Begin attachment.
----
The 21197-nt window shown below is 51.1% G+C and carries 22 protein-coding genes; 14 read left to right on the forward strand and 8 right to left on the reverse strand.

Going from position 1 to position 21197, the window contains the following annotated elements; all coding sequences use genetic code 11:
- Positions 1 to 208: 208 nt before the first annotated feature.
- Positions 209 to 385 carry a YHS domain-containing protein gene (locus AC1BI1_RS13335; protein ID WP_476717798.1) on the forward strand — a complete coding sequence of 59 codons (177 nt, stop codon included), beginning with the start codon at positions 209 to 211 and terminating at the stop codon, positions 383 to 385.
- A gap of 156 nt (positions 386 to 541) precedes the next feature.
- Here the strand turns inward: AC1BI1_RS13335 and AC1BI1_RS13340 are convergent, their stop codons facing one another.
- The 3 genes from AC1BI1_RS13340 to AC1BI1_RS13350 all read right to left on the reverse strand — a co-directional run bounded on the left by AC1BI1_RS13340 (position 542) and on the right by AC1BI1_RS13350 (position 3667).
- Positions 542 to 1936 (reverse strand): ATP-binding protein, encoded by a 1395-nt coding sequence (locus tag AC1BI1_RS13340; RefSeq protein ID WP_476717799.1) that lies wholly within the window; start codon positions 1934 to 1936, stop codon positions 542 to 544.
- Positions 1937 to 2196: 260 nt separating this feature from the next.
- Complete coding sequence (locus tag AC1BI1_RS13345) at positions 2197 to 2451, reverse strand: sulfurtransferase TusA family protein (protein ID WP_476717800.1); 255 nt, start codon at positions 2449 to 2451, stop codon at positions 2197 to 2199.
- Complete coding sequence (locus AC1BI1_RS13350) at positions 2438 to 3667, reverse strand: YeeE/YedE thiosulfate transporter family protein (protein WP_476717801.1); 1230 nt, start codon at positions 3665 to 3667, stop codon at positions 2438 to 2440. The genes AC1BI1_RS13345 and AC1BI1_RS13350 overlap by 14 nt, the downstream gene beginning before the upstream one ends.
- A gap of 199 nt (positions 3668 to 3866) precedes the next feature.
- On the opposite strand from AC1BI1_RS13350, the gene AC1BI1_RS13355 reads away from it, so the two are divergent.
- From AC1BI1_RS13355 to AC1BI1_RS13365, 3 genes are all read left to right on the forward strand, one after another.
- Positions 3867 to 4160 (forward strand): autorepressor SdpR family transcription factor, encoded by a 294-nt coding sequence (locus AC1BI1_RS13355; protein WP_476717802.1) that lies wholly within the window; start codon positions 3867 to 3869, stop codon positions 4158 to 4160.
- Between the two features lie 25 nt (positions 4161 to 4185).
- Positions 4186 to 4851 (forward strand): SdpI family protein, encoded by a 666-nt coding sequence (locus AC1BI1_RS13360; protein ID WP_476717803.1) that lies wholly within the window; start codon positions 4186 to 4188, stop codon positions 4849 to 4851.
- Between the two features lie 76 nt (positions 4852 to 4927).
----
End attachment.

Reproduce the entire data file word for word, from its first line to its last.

The 21197-nt window shown below is 51.1% G+C and carries 22 protein-coding genes; 14 read left to right on the forward strand and 8 right to left on the reverse strand.

Going from position 1 to position 21197, the window contains the following annotated elements; all coding sequences use genetic code 11:
- Positions 1 to 208: 208 nt before the first annotated feature.
- Positions 209 to 385 carry a YHS domain-containing protein gene (locus AC1BI1_RS13335; protein ID WP_476717798.1) on the forward strand — a complete coding sequence of 59 codons (177 nt, stop codon included), beginning with the start codon at positions 209 to 211 and terminating at the stop codon, positions 383 to 385.
- A gap of 156 nt (positions 386 to 541) precedes the next feature.
- Here the strand turns inward: AC1BI1_RS13335 and AC1BI1_RS13340 are convergent, their stop codons facing one another.
- The 3 genes from AC1BI1_RS13340 to AC1BI1_RS13350 all read right to left on the reverse strand — a co-directional run bounded on the left by AC1BI1_RS13340 (position 542) and on the right by AC1BI1_RS13350 (position 3667).
- Positions 542 to 1936 (reverse strand): ATP-binding protein, encoded by a 1395-nt coding sequence (locus tag AC1BI1_RS13340; RefSeq protein ID WP_476717799.1) that lies wholly within the window; start codon positions 1934 to 1936, stop codon positions 542 to 544.
- Positions 1937 to 2196: 260 nt separating this feature from the next.
- Complete coding sequence (locus tag AC1BI1_RS13345) at positions 2197 to 2451, reverse strand: sulfurtransferase TusA family protein (protein ID WP_476717800.1); 255 nt, start codon at positions 2449 to 2451, stop codon at positions 2197 to 2199.
- Complete coding sequence (locus AC1BI1_RS13350) at positions 2438 to 3667, reverse strand: YeeE/YedE thiosulfate transporter family protein (protein WP_476717801.1); 1230 nt, start codon at positions 3665 to 3667, stop codon at positions 2438 to 2440. The genes AC1BI1_RS13345 and AC1BI1_RS13350 overlap by 14 nt, the downstream gene beginning before the upstream one ends.
- A gap of 199 nt (positions 3668 to 3866) precedes the next feature.
- On the opposite strand from AC1BI1_RS13350, the gene AC1BI1_RS13355 reads away from it, so the two are divergent.
- From AC1BI1_RS13355 to AC1BI1_RS13365, 3 genes are all read left to right on the forward strand, one after another.
- Positions 3867 to 4160 (forward strand): autorepressor SdpR family transcription factor, encoded by a 294-nt coding sequence (locus AC1BI1_RS13355; protein WP_476717802.1) that lies wholly within the window; start codon positions 3867 to 3869, stop codon positions 4158 to 4160.
- Between the two features lie 25 nt (positions 4161 to 4185).
- Positions 4186 to 4851 (forward strand): SdpI family protein, encoded by a 666-nt coding sequence (locus AC1BI1_RS13360; protein ID WP_476717803.1) that lies wholly within the window; start codon positions 4186 to 4188, stop codon positions 4849 to 4851.
- Between the two features lie 76 nt (positions 4852 to 4927).